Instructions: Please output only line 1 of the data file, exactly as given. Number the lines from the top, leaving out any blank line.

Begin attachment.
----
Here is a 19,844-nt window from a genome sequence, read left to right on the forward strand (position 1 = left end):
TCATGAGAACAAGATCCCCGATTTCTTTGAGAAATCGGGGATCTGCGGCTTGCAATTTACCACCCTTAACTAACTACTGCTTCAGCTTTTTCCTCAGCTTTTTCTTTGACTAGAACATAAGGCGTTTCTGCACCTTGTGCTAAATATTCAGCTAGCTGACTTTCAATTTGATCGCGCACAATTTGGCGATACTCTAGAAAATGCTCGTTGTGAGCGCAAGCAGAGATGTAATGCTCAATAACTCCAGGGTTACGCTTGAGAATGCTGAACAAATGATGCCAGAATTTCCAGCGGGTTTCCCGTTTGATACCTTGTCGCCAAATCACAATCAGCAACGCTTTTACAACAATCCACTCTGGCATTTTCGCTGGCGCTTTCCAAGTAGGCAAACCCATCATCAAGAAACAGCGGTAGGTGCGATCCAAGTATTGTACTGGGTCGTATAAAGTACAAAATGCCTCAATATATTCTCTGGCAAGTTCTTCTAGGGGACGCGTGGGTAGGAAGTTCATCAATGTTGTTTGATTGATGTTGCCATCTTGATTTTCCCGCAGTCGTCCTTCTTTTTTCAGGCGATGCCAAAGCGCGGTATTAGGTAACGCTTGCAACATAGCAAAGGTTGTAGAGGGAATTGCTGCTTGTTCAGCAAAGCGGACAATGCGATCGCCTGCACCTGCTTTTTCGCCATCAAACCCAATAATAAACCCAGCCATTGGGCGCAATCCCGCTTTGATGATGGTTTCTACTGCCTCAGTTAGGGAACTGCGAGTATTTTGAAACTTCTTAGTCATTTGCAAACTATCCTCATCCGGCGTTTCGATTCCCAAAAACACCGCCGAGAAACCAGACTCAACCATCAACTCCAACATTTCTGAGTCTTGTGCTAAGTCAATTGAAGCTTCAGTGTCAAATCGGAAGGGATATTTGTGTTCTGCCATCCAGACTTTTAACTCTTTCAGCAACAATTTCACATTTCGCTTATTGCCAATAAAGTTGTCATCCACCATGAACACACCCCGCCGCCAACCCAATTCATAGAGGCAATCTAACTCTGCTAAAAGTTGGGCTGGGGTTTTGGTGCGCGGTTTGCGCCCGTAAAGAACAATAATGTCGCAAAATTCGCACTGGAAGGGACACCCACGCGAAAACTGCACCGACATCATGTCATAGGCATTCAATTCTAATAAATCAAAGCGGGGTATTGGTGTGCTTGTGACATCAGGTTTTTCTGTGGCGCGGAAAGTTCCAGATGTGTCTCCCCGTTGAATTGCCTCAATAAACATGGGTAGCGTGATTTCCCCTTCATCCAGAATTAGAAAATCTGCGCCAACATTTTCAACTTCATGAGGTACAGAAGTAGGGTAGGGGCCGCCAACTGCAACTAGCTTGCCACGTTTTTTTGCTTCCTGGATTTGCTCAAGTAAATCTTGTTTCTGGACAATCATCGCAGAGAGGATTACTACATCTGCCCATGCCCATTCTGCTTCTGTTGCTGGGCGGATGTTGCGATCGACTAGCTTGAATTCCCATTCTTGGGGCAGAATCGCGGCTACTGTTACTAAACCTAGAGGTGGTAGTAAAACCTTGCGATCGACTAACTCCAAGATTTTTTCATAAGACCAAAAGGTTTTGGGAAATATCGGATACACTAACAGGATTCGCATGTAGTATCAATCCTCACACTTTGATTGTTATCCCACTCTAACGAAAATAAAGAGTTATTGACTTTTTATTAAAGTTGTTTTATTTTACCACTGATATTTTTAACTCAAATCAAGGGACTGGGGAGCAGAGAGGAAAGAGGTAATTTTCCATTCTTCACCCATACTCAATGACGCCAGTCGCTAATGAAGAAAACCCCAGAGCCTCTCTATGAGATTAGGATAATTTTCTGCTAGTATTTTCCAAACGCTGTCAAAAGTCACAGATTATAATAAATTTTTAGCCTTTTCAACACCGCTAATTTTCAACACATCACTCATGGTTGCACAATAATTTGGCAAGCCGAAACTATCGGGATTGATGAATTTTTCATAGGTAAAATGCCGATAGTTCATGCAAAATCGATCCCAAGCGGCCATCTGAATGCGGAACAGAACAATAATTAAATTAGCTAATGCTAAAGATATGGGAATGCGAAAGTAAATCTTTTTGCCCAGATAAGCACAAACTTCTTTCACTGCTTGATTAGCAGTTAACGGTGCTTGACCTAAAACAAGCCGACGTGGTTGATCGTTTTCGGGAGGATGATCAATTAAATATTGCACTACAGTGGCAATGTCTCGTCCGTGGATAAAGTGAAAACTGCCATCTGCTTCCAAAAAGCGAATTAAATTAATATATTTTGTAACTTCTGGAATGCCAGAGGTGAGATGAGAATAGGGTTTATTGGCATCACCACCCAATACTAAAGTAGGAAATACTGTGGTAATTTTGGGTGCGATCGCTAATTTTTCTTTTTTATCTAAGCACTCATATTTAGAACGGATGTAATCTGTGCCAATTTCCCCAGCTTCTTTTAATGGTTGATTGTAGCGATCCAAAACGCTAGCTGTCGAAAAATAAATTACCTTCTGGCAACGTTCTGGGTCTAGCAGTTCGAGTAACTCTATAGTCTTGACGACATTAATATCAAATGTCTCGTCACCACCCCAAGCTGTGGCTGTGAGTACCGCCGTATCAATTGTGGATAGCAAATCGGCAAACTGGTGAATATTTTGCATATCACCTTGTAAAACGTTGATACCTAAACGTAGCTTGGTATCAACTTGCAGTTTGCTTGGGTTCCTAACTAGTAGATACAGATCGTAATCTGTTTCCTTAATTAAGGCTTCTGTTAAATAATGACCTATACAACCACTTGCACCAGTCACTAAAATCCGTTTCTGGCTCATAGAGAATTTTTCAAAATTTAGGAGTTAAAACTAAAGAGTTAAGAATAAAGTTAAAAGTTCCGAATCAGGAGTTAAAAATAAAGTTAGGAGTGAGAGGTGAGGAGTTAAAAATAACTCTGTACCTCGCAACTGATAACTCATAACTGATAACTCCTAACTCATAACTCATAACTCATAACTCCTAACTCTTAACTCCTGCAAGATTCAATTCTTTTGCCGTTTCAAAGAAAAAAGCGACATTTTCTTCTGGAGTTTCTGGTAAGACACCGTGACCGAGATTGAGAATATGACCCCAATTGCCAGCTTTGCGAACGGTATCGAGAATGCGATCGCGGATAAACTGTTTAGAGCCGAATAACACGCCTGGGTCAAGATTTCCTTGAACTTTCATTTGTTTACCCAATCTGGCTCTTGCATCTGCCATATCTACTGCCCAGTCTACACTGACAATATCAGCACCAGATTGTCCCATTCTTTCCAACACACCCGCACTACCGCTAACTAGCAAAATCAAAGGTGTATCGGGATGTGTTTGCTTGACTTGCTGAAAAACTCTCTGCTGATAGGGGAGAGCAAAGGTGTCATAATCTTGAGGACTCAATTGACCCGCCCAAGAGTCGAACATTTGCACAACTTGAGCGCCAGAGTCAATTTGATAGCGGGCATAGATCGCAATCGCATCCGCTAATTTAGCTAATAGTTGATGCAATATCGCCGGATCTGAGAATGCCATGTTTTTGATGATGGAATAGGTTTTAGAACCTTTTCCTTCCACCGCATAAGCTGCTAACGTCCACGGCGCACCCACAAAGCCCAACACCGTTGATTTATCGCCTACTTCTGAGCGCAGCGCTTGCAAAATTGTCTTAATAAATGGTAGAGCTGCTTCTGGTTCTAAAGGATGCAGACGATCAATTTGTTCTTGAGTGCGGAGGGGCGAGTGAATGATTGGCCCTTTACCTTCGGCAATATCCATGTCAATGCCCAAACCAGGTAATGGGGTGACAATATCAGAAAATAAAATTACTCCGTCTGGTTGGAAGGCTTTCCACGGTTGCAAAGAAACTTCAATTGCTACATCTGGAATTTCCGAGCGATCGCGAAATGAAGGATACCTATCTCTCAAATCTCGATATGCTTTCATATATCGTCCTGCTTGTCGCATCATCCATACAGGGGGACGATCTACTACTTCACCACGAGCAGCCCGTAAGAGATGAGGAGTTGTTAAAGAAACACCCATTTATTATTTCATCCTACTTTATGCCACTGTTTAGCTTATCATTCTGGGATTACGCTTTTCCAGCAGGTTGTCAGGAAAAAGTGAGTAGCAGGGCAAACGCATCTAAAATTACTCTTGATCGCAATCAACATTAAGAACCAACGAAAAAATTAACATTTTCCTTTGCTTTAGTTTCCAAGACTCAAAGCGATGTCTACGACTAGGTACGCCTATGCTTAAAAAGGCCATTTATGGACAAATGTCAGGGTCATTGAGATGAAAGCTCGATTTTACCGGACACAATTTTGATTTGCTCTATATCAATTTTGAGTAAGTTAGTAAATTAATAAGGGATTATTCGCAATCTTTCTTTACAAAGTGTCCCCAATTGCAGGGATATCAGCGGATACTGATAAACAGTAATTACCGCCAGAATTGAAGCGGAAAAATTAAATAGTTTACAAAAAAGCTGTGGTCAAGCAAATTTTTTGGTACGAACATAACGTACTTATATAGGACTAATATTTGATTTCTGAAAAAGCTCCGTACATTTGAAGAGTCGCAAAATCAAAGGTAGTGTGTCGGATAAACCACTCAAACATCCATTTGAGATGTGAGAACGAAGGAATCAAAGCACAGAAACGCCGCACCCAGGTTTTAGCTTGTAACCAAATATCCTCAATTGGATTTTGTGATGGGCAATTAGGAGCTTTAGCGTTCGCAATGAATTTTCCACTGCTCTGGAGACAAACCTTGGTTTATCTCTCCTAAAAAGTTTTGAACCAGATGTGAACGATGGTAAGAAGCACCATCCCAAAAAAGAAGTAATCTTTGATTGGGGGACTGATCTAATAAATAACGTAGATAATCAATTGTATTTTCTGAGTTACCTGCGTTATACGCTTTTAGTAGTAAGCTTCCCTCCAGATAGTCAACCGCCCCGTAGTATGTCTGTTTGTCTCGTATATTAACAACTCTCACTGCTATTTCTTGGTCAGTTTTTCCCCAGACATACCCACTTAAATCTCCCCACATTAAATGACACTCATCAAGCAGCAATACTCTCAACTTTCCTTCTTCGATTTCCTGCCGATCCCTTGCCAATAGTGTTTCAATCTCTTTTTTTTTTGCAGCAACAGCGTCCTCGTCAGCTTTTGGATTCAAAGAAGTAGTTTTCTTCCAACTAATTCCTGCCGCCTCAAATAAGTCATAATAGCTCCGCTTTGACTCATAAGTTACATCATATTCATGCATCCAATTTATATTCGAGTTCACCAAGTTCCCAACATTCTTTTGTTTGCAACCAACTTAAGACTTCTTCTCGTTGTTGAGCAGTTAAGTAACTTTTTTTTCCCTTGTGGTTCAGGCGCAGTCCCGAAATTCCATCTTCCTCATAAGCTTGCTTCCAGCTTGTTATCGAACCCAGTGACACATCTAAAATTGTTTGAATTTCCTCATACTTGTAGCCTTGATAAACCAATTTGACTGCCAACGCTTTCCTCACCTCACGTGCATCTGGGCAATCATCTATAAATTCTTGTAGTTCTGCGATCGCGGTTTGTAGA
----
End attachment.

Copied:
Here is a 19,844-nt window from a genome sequence, read left to right on the forward strand (position 1 = left end):